She adds that for more in-depth searches like a freedom to operate (FTO) search, a search may be conducted to zero-in on potential active patents that exist in the target market.  

“If there are existing registered IP in a particular market, then businesses would then have to evaluate if there are potential workarounds to co-exist or even engage in a new commercial partnership such as reaching an agreement to license or even cross-license products with the other parties,” she says. “In some cases, this might also mean changing the product such that it avoids infringement or choosing a more viable market for the product launch.” 

However, businesses venturing into a new market often face challenges such as differences in culture and language. “This may also manifest in different consumer spending habits and/or user mentalities – a great product in the United States may fare very poorly in Indonesia, for example,” says Koh. “In order to gain foresight into such issues, businesses may consider whether local talent should be involved in every level of management even from the early stages of product development. Hiring local talents who understand the market in their country would help the business in navigating cultural differences and would be important not just for a successful launch of the product but also for the longevity of the business.”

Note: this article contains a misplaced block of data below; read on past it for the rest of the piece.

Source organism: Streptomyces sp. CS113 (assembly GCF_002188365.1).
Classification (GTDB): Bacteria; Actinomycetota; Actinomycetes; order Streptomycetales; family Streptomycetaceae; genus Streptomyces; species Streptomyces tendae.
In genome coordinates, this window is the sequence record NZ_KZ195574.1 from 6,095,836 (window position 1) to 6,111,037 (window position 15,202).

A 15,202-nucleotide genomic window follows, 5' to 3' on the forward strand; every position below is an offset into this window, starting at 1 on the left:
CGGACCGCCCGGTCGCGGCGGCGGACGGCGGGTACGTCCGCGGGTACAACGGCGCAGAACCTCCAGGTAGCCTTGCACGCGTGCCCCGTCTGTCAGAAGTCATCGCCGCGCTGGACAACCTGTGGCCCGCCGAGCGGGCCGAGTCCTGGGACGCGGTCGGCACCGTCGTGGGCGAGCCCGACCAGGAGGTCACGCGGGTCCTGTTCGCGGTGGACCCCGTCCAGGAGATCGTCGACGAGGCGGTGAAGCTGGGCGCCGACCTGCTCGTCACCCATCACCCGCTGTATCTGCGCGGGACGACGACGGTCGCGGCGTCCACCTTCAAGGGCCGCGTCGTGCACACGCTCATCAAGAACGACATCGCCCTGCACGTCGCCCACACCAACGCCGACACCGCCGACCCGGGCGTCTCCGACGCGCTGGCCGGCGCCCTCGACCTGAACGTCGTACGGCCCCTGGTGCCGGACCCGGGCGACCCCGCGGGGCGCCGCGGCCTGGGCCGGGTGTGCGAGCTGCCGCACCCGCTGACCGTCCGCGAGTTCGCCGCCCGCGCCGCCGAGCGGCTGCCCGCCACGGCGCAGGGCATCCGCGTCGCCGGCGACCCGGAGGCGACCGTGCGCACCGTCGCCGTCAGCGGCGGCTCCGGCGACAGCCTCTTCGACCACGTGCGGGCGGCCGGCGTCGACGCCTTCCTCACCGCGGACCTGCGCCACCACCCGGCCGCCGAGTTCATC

Furthermore, there is a different set of risks for the business after the product has been launched. For example, the functionality and reliability of products may deviate when they are taken out of the sandbox and made to operate under real-world conditions. For some types of businesses, risks such as supply chain disruptions and the entry of competitors into the market may also pose a threat. At the risk of sounding trite, the proverb, “hope for the best, prepare for the worst” comes to mind.